CARTAGENA, Colombia — The first thing people here do in the morning is switch on the radio and turn it up loud.
The ensuing racket has become as characteristic of this South American city as its marvelous beach and the virtually unaltered European tone of its captivating Old City, which dates to the 16th Century.
Sited on the continent's northwestern shoulder, Cartagena was one of the ports from which Spain's looted gold was shipped to Europe. Given an incentive like that, the better class of buccaneer--Sir Francis Drake among them--was constantly capturing the city.
Tiring of such disruptions, the conquistadores built a series of fortifications to fend off the sea-borne brigands.
It worked. In 1740, 500 soldiers, plus an odd lot of 2,500 Indians and slaves, repulsed a British force eight times as large.
Today the only pirates in evidence are the vendors, and what innocent, amiable looting they get away with is classified as "fun," not felony.
As a resort, the hotel-infested Bocagrande area is not exactly what most people would consider a typical stretch of South American tranquillity.
The sands are nicely groomed each day, but are mud-gray in color and lack the cozy coves and cays of the nearby Caribbean islands. Also, no hotel has a private beach and the atmosphere is more Coney Island than Caneel Bay.
By the elderly Caribe Hotel, for example, is Kiosk el Bony. This is a funky, no-wall cafe mounted atop pilings over the beach.
Waitresses serve whole fish--all that's missing are the eyes and entrails--along with rice, plantain and cassava. Tripling up on the starch is characteristic of Colombia, and so is the price: less than a dollar.
Young Beach Bunnies
Kiosk el Bony is crowded with friendly families and young beer drinkers pouring down Aguila at 35 cents a bottle. There are also lithe young Latin beach bunnies who will brazenly look you right in the eye--and then dissolve into hysterical giggling.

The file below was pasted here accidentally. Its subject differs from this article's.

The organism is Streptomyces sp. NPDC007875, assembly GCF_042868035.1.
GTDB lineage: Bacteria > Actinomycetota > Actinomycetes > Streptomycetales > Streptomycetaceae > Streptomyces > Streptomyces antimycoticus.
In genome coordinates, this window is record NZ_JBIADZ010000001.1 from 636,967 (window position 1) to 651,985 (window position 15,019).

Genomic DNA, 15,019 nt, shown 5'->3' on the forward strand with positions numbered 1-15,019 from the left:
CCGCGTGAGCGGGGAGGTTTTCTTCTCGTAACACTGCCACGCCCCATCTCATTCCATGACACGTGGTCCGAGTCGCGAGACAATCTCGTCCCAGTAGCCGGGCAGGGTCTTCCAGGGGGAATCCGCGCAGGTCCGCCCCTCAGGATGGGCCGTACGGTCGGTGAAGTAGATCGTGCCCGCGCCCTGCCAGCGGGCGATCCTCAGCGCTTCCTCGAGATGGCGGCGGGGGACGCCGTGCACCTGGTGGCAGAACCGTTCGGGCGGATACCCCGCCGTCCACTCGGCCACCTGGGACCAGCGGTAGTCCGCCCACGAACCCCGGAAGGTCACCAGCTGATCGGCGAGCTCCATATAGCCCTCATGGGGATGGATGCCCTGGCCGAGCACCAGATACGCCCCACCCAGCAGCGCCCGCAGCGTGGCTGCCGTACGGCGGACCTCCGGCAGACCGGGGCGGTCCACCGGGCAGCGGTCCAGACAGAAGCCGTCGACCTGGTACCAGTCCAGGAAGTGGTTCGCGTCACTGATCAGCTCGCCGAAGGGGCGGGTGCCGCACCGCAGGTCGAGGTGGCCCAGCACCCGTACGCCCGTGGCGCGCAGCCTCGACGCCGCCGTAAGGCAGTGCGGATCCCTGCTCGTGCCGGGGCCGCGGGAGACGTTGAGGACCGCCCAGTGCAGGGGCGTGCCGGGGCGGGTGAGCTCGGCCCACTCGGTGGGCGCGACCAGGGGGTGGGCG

If the fish doesn't appeal, try the shrimp cocktail at 80 cents a throw or--better yet--the oysters. They're the size of the nail on your little finger, as sweet as puppy love, and a bargain at $2 for a heaping helping.
When you hit the beach it's easy to spot the foreign tourists. They're the only ones who seem to bother with beach towels--everybody else just plops down on the sand.
Adolescent males work off their excess energy by building pyramids three and four guys high. Pickup groups of young musicians click out rhythms with bongos, accordions and sticks rubbed against something that looks and sounds like a cheese grater.
Atop their heads, women vendors balance enamel wash pans full of mangoes and pineapple and watermelon slices--plus papayas that must weigh five pounds apiece.
In vacant lots next to high-rise hotels, grazing horses are tethered to trees and groups of goats search for food discarded in the weeds.
The walled Old City, with its narrow streets and leafy plazas, seems cooler. A cab gets you there for a dollar. But that sum also gets you a bit more than you've bargained for because once in the cab, you become a participant in the cabbies' favorite sport.
The game seems to have just one rule: Whoever gets there first with the most fenders intact wins.
The Old City is a functioning community about 500 years old. Little old ladies monitor their neighbors' behavior from deep in the shadows of darkened, barred windows.
Cobblers save soles while sitting on sidewalk stools, and a choir draws attention to an open-faced shirt factory.
Lounging men with dramatically dark visages drink beer on stoops, fingering their way idly over the strings of guitars.
This is not a gussied-up, sanitized historical restoration. The Old City sweats, swears and argues. It burns food, drops hammers, stubs its toe and gets whomped alongside the head by badly kicked soccer balls.
Walking the top of the wall surrounding the Old City, you can circle the place in less than an hour.
For fans of street food, this is heaven. Arequipe con queso blanco is milk and sugar boiled until thickened, then seasoned with cinnamon sticks. If you see somebody walking around with a charcoal brazier and a big pot, that's what he's selling.
Another treat is the empanada. It's very much like the Kenyan samosa , a big, deep-fried ravioli stuffed with ground meat and vegetables and laced with hot sauce.
Everything can be washed down with fresh, tart orange juice--about 20 cents for a big glass.
Although there are reasonably priced restaurants (the seafood, as might be expected, is exceptional) these nibbling meals-on-the-move seem the most appropriate way of getting into the taste and texture of the Old City.
While meandering down the streets it's fun to peek into the windows and passageways leading off the sidewalks, invading the privacy of the courtyards that frequently abut the residences.